April 02, 2013

The ASCAP Daily Brief for Tuesday, April 2

The ASCAP Daily Brief

Cutting through the media clutter to bring you relevant news and commentary on the rapidly evolving music industry and how it affects your livelihood.

Tech companies have made billions supporting the illegal exploitation of our cultural past
while ruthlessly pursuing the dismantling of incentives creators need to fashion our cultural future.

Capitol Wins Digital Records Lawsuit vs ReDigi Start-up
By Jonathan Stempel and Alistair Barr -- US District Judge Richard Sullivan in Manhattan said ReDigi was not authorized to allow listeners to use its platform to buy and sell "used" digital music tracks originally bought from Apple Inc's iTunes website. The decision made public on Monday is a blow to early efforts to create online marketplaces for used digital goods...

2013 Music Financing Hits $130 Million, Up 54.9%...
By Paul Resnikoff -- The first quarter numbers are in, and they're dripping with hope.

[Having worked with Roger on the ASCAP board, all I can say is that this is a man worth listening to...]
Interview: Roger Faxon, Former CEO Of EMI Group
By John Ioannidis -- [Some of the questions:] You have extensive knowledge of music, TV, and film. Where is it all going?...Do you forecast any radical changes with respect to the financing of music or the entertainment industry? [Much more ...]

Google Music Streaming Would Boost Industry, Says Universal Executive
By Josh Halliday -- Google's plans to launch a music-streaming service would give the record industry a welcome boost on its path to recovery, according to a digital executive at Universal Music Group. Francis Keeling, global head of digital business at Universal Music Group, said Google's scale could turn millions more music listeners into paying subscribers.

Should There Be a Rating System for "Red Flag" Knowledge: Are Five Million DMCA Notices Too Many?
By Editor Charlie -- When will someone call this out for what it is--a criminal agreement to profit from massive infringement.

Why did YouTube Purge Another 2.5 Billion Views from Universal Music?
By Chase Hoffberger

You Didn't Make The Harlem Shake Go Viral — Corporations Did
By Kevin Ashton, Quartz -- Experts said the "Harlem Shake" phenomenon was emergent behavior from the hive mind of the internet—accidental, ad hoc, uncoordinated: a "meme" that "went viral." But this is untrue. The real story of the "Harlem Shake" shows how much popular culture has changed and how much it has stayed the same.

Survey Finds We're Hooked on Facebook Mobile
By Mike Murphy -- Is your smartphone never more than arm's length away? Feeling addicted to Facebook? You're not alone. A new survey has found that the average smartphone user checks Facebook 14 times a day, and most people check their phone immediately upon waking up in the morning.

6 Shocking Reasons Your Facebook Fans Aren't Engaged
By Ariel Hyatt & Jon Ostrow

[I'm of the "always leave 'em wanting more" generation.]
Longer Songs Are a New Track for Pop Artists
By Randall Roberts -- Justin Timberlake's The 20/20 Experience, with most of its songs longer than seven minutes, continues a trend. Credit technology and, yes, short attention spans. [Thanks to Michelle Kay for the link.]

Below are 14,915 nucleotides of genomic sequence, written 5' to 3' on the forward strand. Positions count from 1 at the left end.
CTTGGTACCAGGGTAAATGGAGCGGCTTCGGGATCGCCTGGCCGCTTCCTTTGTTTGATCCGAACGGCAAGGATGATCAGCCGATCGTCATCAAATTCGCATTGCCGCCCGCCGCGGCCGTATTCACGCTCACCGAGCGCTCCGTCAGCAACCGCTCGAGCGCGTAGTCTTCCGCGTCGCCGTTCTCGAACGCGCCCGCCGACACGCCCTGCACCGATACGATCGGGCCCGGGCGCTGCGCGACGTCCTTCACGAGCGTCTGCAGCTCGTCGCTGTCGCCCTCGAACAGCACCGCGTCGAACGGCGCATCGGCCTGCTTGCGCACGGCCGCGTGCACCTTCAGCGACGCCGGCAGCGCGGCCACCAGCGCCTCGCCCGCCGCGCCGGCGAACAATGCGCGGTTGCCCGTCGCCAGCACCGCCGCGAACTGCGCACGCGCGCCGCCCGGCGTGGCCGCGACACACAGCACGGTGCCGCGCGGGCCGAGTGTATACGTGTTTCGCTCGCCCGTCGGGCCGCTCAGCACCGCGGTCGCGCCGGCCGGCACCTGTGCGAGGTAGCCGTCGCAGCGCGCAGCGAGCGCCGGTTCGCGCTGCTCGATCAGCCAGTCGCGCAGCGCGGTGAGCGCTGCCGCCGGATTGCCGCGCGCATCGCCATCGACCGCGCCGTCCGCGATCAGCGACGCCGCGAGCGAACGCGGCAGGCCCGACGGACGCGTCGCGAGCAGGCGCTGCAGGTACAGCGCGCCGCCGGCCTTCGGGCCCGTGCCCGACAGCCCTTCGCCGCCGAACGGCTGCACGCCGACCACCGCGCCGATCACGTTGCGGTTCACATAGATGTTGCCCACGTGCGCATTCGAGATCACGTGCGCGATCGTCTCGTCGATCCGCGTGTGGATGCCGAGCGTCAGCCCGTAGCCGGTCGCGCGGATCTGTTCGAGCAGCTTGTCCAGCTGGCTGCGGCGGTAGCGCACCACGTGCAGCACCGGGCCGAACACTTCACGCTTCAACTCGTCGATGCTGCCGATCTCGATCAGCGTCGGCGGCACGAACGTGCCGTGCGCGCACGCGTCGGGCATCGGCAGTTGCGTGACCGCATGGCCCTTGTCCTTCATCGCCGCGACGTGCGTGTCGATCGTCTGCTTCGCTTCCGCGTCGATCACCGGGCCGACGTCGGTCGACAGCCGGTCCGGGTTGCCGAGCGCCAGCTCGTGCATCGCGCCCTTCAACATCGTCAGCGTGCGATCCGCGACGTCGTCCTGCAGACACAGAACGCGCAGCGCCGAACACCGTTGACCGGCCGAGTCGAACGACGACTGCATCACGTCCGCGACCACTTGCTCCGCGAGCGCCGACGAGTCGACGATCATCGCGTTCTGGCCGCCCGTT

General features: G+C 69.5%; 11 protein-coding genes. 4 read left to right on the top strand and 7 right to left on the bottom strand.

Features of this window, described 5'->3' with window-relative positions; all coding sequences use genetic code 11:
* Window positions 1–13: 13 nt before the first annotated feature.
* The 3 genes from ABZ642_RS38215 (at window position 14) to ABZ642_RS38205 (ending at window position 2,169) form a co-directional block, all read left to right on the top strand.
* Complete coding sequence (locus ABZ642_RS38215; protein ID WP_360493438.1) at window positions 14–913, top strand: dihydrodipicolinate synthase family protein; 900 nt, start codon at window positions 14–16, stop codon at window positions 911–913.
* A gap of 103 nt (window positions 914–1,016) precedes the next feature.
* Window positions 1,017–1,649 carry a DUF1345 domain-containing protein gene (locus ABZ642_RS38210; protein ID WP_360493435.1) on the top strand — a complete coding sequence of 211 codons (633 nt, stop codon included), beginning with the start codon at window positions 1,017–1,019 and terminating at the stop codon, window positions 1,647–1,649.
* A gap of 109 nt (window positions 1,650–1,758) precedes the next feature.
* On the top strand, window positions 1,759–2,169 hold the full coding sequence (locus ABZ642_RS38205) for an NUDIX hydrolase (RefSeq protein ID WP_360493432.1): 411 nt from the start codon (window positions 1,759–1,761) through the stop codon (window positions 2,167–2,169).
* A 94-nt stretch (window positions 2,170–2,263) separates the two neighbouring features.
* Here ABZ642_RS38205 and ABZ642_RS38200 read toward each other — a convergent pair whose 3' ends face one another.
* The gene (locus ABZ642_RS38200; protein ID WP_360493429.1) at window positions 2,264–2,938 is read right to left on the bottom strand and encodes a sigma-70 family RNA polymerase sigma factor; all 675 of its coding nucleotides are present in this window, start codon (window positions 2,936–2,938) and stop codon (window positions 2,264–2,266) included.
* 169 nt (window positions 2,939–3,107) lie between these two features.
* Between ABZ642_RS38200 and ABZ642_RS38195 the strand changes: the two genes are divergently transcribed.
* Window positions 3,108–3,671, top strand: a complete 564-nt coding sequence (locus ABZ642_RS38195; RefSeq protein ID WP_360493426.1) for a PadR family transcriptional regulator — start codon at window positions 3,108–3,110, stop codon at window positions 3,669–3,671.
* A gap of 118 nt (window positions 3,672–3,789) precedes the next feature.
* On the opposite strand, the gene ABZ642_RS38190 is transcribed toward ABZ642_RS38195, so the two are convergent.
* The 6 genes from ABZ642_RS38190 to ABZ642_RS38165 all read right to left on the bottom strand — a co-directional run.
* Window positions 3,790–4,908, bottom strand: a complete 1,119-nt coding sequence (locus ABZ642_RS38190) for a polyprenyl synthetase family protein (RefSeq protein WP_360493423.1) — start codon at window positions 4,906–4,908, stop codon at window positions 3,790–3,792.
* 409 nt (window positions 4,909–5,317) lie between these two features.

A Quick Hack to Explore Gender and Music
By Paul Lamere

The Emily Posts of the Digital Age
By Alex Williams -- Are manners dead? Cellphones, Twitter and Facebook may be killing off the old civilities and good graces, but a new generation of etiquette gurus, good-manner bloggers and self-appointed YouTube arbiters is rising to make old-fashioned protocols relevant to a new generation.

The Art Of The Email Introduction: 10 Rules For Emailing Busy People
By Bruce Upbin

Bright Spots For College Radio And Indie Music
By Clyde Smith -- Though seldom discussed on most music industry blogs, college radio is an important part of the landscape for indie music acts. Though some stations are seeing hard times, others are thriving and music is often a key element in their success. Here are three stations that have made music news in 2013.

Top 10 April Fools Day Jokes In Music & Social Media 2013
By Bruce Houghton

Dean Kay


Dean Kay has been at the helm of some of the most highly respected and forward thinking music publishing companies in the world, first as COO of the Welk Music Group, then as President/CEO of the US division of the PolyGram International Publishing Group, and now as President/CEO of his own precedent setting venture, Lichelle Music Company. Prior to his involvement in publishing, he was a successful songwriter, having had hundreds of his compositions recorded - including "That's Life" by Frank Sinatra. Mr. Kay has been a member of the Board of Directors of ASCAP since 1989. He has served on the Boards of Directors of the National Music Publishers Association (NMPA), the Harry Fox Agency, Inc. (HFA), the Country Music Association (CMA), the Academy of County Music (ACM), the Association of Independent Music Publishers (AIMP), and the California Copyright Conference (CCC). Click here to read his full bio

The ASCAP Daily Brief-Powered by The Dean's List is intended as a guide to direct music professionals to key articles about issues facing the entertainment industry. Recipients are encouraged to read further about the issues by accessing the complete article through the links provided. Author attribution is provided with each article, and none of the links allow readers to by-pass subscription archive gateways. Please note that all editorial comments are indicated in brackets. Questions? Comments? Please Contact Us